Comparison Of Weights





MATERIALS. It is necessary to have two weights, identical in shape,

size, and appearance, weighing respectively 3 and 15 grams.[50] If

manufactured weights are not at hand, it is easy to make satisfactory

substitutes by taking stiff cardboard pill-boxes, about 11/4 inches in

diameter, and filling them with cotton and shot to the desired weight.

The shot must be embedded in the center of the cotton so as to prevent



rattling. After the box has been loaded to the exact weight, the lid

should be glued on firmly. If one does not have access to laboratory

scales, it is always possible to secure the help of a druggist in the

rather delicate task of weighing the boxes accurately. A set of pill-box

weights will last through hundreds of tests, if handled carefully, but

they will not stand rough usage. The manufactured blocks are more

durable, and so more satisfactory in the long run. If the weights are

not at hand, the alternative test may be substituted.





PROCEDURE. Place the 3- and 15-gram weights on the table before the

child some two or three inches apart. Say: "_You see these blocks. They

look just alike, but one of them is heavy and one is light. Try them and

tell me which one is heavier._" If the child does not respond, repeat

the instructions, saying this time, "_Tell me which one is the

heaviest._" (Many American children have heard only the superlative form

of the adjective used in the comparison of two objects.)



Sometimes the child merely points to one of the boxes or picks up one at

random and hands it to the examiner, thinking he is asked to _guess_

which is heaviest. We then say: "_No, that is not the way. You must take

the boxes in your hands and try them, like this_" (illustrating by

lifting with one hand, first one box and then the other, a few inches

from the table). Most children of 5 years are then able to make the

comparison correctly. Very young subjects, however, or older ones who

are retarded, sometimes adopt the rather questionable method of lifting

both weights in the same hand at once. This is always an unfavorable

sign, especially if one of the blocks is placed in the hand on top of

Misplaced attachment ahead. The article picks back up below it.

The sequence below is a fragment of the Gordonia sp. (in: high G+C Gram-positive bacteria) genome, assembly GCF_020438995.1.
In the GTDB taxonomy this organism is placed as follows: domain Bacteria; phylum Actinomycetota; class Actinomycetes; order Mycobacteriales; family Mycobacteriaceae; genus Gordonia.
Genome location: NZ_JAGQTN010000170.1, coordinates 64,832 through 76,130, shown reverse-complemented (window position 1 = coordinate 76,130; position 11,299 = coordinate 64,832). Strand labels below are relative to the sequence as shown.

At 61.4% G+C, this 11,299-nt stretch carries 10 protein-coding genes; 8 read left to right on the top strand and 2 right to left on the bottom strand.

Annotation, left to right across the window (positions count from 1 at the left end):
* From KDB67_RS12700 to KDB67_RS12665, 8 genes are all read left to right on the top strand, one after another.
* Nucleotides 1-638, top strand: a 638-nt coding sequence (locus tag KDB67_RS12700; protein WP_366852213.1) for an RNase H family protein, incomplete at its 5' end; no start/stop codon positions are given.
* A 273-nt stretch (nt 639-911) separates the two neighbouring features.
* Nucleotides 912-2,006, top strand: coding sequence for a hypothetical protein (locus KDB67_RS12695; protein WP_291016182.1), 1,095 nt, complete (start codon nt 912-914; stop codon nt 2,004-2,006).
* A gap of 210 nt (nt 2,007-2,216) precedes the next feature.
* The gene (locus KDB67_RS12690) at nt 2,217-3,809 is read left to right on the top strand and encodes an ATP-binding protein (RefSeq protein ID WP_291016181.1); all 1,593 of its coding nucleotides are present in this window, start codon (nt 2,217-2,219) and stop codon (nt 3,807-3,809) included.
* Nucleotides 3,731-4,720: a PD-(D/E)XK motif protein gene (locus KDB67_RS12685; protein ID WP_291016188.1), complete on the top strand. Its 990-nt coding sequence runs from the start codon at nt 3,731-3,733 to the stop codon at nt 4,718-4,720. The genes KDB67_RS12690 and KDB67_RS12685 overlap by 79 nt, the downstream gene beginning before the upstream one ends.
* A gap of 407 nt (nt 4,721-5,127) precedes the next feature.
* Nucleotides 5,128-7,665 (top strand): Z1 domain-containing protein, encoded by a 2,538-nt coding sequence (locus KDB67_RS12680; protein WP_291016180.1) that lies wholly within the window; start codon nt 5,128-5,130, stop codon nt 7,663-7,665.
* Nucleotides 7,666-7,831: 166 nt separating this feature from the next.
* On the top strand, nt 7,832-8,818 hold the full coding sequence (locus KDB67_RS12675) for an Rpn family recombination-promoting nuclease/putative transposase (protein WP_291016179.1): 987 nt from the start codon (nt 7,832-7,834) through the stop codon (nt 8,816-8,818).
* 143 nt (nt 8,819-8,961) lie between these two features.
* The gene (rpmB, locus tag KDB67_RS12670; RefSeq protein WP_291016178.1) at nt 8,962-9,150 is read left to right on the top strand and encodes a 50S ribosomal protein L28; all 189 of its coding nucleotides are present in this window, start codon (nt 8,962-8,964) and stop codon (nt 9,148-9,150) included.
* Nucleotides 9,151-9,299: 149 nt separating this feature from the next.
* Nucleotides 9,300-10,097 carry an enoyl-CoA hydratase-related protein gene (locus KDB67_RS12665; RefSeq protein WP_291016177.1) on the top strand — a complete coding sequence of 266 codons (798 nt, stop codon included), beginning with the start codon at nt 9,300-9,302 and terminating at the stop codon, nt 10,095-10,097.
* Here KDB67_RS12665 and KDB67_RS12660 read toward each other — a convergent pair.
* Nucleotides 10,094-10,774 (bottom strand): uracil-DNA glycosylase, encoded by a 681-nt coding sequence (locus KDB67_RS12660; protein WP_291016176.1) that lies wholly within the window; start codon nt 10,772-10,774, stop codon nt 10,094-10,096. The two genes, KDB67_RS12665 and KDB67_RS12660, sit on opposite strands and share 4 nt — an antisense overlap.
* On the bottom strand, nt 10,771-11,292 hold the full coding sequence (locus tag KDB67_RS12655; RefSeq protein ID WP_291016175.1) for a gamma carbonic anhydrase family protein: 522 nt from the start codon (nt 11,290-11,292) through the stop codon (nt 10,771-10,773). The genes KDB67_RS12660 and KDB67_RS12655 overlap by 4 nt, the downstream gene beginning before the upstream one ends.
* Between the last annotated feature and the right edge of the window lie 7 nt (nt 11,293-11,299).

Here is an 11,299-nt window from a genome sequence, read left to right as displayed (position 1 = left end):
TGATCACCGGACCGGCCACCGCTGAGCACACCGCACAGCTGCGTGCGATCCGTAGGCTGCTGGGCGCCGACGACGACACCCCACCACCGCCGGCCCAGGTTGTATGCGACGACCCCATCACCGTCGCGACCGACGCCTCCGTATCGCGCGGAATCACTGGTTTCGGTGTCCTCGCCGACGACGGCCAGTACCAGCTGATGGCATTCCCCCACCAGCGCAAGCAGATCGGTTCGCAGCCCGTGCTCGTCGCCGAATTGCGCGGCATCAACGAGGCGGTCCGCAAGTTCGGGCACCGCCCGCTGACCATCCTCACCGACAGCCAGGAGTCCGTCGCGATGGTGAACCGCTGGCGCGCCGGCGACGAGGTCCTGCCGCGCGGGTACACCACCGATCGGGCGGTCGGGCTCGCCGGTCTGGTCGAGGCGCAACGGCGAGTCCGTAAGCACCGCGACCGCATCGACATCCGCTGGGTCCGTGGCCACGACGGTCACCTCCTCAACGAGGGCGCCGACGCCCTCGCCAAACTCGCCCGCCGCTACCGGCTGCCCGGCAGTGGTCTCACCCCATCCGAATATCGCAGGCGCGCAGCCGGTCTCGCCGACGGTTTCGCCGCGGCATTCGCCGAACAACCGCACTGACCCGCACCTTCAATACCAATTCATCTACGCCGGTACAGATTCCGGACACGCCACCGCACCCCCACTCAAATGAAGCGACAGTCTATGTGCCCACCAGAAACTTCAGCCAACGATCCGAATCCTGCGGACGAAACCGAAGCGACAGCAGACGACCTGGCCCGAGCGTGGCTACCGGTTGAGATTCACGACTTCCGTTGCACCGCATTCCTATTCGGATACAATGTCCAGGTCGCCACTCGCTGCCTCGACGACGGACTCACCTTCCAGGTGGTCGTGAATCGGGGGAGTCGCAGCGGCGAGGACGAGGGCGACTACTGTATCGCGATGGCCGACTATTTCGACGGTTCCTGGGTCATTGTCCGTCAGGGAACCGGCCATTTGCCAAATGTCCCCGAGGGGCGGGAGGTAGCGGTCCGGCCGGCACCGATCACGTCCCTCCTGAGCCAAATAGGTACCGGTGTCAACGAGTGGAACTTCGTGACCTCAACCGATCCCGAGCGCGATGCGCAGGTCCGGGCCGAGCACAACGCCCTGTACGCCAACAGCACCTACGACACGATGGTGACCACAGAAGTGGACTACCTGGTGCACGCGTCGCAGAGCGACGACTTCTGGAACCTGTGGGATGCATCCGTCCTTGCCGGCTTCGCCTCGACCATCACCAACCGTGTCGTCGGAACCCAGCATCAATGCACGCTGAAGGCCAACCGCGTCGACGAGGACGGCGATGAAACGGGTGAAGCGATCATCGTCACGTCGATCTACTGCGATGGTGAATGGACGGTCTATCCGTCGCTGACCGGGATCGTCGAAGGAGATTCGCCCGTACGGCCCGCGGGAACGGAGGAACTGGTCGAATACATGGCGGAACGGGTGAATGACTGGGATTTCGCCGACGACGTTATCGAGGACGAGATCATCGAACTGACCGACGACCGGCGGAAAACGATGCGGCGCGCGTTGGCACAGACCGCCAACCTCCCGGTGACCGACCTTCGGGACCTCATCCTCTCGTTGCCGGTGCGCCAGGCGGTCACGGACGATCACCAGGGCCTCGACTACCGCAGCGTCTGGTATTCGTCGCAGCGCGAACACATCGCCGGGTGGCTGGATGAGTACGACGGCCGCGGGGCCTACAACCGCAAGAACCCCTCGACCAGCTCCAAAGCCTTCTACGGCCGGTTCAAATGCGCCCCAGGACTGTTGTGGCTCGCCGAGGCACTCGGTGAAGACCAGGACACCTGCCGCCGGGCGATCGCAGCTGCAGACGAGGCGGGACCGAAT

the other block.



After the first trial, the weights are shuffled and again presented for

comparison as before, _this time with the positions reversed_. The third

trial follows with the blocks in the same position as in the first

trial. Some children have a tendency to stereotyped behavior, which in

this test shows itself by choosing always the block on a certain

side. Hence the necessity of alternating the positions. Reserve

commendation until all three trials have been given.





SCORING. The test is passed if _two of the three_ comparisons are

correct. If there is reason to suspect that the successful responses

were due to lucky guesses, the test should be entirely repeated.



REMARKS. This test is decidedly more difficult than that of comparing

lines (IV, 1). It is doubtful, however, if we can regard the difference

as one due primarily to the relative difficulty of visual discrimination

and muscular discrimination. In fact, the test with weights hardly taxes

sensory discrimination at all when used with children of 5-year

intelligence. Success depends, in the first place, on the ability to

understand the instructions; and in the second place, on the power to

hold the instructions in mind long enough to guide the process of making

the comparison. The test presupposes, in elementary form, a power which

is operative in all the higher independent processes of thought, the

power to neglect the manifold distractions of irrelevant sensations and

ideas and to drive direct toward a goal. Here the goal is furnished by

the instruction, "Try them and see which is heavier." This must be held

firmly enough in mind to control the steps necessary for making the

comparison. Ideas of piling the blocks on top of one another, throwing

them, etc., must be inhibited. Sometimes the low-grade imbecile starts

off in a very promising way, then apparently forgets the instructions

(loses sight of the goal), and begins to play with the boxes in a random

way. His mental processes are not consecutive, stable, or controlled. He

is blown about at the mercy of every gust of momentary interest.



There is very general agreement in the assignment of this test to

year V.





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